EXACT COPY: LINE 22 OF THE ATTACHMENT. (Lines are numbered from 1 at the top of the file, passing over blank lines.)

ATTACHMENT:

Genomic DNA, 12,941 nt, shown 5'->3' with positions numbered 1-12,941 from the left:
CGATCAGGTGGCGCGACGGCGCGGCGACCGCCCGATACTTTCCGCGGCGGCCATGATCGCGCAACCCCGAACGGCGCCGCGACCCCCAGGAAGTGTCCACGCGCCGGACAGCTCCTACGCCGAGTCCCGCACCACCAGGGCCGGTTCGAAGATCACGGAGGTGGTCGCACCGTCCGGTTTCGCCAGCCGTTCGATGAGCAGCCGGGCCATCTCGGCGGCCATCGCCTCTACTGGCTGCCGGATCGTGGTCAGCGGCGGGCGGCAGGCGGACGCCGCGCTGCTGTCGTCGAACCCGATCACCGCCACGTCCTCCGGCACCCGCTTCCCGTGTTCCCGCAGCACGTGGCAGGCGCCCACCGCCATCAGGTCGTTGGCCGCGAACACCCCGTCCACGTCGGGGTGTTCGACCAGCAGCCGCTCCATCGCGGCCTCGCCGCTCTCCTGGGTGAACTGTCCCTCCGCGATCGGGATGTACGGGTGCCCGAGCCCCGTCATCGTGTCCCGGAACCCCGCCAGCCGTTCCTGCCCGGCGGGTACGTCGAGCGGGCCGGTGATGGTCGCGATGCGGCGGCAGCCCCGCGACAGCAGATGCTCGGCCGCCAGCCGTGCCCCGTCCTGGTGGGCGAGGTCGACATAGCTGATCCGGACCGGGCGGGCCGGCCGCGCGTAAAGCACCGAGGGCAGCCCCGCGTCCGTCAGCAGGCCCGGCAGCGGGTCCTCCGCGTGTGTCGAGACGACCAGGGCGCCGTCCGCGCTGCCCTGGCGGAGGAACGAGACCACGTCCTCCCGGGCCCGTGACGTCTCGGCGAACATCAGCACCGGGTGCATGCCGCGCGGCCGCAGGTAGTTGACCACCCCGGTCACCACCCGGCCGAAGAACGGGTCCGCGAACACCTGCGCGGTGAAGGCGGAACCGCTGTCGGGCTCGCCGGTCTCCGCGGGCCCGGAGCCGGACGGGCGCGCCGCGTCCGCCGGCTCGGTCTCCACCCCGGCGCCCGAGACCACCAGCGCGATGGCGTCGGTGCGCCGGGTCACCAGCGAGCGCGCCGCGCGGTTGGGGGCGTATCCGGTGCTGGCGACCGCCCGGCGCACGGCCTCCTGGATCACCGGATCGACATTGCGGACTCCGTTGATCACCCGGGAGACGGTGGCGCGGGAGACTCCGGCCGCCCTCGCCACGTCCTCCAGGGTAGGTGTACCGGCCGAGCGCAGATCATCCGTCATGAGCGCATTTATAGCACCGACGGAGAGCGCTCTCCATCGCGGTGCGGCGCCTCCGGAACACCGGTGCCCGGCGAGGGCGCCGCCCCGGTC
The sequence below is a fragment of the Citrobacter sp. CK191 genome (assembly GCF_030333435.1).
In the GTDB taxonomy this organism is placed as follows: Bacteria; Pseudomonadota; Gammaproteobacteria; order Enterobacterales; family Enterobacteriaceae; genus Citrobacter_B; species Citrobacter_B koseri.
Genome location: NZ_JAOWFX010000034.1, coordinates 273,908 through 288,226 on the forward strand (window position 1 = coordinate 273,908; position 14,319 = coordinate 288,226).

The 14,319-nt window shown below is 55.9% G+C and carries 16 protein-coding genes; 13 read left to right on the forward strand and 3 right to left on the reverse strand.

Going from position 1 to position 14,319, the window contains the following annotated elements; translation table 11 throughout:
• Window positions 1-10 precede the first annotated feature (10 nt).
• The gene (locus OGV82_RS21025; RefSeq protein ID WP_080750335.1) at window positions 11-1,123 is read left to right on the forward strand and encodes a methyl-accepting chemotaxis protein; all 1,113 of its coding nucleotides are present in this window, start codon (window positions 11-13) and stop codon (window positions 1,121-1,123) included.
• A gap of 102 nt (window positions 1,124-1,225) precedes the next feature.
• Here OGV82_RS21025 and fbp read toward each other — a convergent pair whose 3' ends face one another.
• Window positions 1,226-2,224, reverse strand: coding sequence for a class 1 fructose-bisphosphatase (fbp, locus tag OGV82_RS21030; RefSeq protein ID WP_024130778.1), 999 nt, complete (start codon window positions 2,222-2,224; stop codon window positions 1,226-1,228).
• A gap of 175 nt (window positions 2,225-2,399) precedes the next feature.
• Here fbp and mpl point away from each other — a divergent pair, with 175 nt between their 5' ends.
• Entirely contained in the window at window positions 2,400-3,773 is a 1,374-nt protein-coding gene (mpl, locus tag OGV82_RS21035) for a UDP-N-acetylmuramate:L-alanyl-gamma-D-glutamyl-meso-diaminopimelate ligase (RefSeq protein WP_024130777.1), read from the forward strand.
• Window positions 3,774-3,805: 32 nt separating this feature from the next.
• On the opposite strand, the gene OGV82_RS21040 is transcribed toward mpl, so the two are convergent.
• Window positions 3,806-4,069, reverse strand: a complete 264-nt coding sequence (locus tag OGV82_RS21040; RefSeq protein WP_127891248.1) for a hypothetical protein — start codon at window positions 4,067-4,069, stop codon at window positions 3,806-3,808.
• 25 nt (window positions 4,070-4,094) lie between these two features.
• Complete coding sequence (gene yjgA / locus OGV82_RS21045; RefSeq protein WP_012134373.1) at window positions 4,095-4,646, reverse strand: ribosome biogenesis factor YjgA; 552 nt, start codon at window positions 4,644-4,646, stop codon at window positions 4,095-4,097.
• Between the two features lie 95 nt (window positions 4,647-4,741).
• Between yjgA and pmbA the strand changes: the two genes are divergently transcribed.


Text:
• Between yjgA and pmbA the strand changes: the two genes are divergently transcribed.